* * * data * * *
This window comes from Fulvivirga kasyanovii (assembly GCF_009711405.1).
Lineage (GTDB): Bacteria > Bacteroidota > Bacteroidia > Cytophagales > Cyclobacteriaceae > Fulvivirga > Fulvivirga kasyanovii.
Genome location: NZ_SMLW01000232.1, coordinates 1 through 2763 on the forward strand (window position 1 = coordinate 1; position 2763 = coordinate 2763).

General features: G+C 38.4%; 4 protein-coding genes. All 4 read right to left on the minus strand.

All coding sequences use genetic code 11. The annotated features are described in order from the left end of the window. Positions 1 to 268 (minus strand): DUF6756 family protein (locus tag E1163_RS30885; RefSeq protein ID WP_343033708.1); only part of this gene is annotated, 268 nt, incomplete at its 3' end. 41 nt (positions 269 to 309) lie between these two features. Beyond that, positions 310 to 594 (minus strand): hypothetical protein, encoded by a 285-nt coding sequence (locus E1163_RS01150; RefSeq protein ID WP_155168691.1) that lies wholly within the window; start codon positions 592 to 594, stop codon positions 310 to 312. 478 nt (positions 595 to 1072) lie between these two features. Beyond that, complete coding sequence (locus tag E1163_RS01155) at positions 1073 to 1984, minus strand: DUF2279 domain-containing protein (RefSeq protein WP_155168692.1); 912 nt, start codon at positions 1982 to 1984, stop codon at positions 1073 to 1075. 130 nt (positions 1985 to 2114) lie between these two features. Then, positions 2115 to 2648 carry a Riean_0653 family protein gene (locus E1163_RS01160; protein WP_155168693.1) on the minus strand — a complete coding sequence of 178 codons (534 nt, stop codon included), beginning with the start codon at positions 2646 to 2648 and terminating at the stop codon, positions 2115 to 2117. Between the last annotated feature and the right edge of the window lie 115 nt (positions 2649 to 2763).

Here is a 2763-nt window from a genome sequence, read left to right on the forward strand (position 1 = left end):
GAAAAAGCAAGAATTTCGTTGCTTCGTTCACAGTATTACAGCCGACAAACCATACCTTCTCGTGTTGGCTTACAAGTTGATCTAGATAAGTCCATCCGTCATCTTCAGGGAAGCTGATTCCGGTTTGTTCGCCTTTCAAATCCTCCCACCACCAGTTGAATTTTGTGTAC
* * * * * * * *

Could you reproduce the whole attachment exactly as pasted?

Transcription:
This window comes from Fulvivirga kasyanovii (assembly GCF_009711405.1).
Lineage (GTDB): Bacteria > Bacteroidota > Bacteroidia > Cytophagales > Cyclobacteriaceae > Fulvivirga > Fulvivirga kasyanovii.
Genome location: NZ_SMLW01000232.1, coordinates 1 through 2763 on the forward strand (window position 1 = coordinate 1; position 2763 = coordinate 2763).

General features: G+C 38.4%; 4 protein-coding genes. All 4 read right to left on the minus strand.

All coding sequences use genetic code 11. The annotated features are described in order from the left end of the window. Positions 1 to 268 (minus strand): DUF6756 family protein (locus tag E1163_RS30885; RefSeq protein ID WP_343033708.1); only part of this gene is annotated, 268 nt, incomplete at its 3' end. 41 nt (positions 269 to 309) lie between these two features. Beyond that, positions 310 to 594 (minus strand): hypothetical protein, encoded by a 285-nt coding sequence (locus E1163_RS01150; RefSeq protein ID WP_155168691.1) that lies wholly within the window; start codon positions 592 to 594, stop codon positions 310 to 312. 478 nt (positions 595 to 1072) lie between these two features. Beyond that, complete coding sequence (locus tag E1163_RS01155) at positions 1073 to 1984, minus strand: DUF2279 domain-containing protein (RefSeq protein WP_155168692.1); 912 nt, start codon at positions 1982 to 1984, stop codon at positions 1073 to 1075. 130 nt (positions 1985 to 2114) lie between these two features. Then, positions 2115 to 2648 carry a Riean_0653 family protein gene (locus E1163_RS01160; protein WP_155168693.1) on the minus strand — a complete coding sequence of 178 codons (534 nt, stop codon included), beginning with the start codon at positions 2646 to 2648 and terminating at the stop codon, positions 2115 to 2117. Between the last annotated feature and the right edge of the window lie 115 nt (positions 2649 to 2763).

Here is a 2763-nt window from a genome sequence, read left to right on the forward strand (position 1 = left end):
GAAAAAGCAAGAATTTCGTTGCTTCGTTCACAGTATTACAGCCGACAAACCATACCTTCTCGTGTTGGCTTACAAGTTGATCTAGATAAGTCCATCCGTCATCTTCAGGGAAGCTGATTCCGGTTTGTTCGCCTTTCAAATCCTCCCACCACCAGTTGAATTTTGTGTAC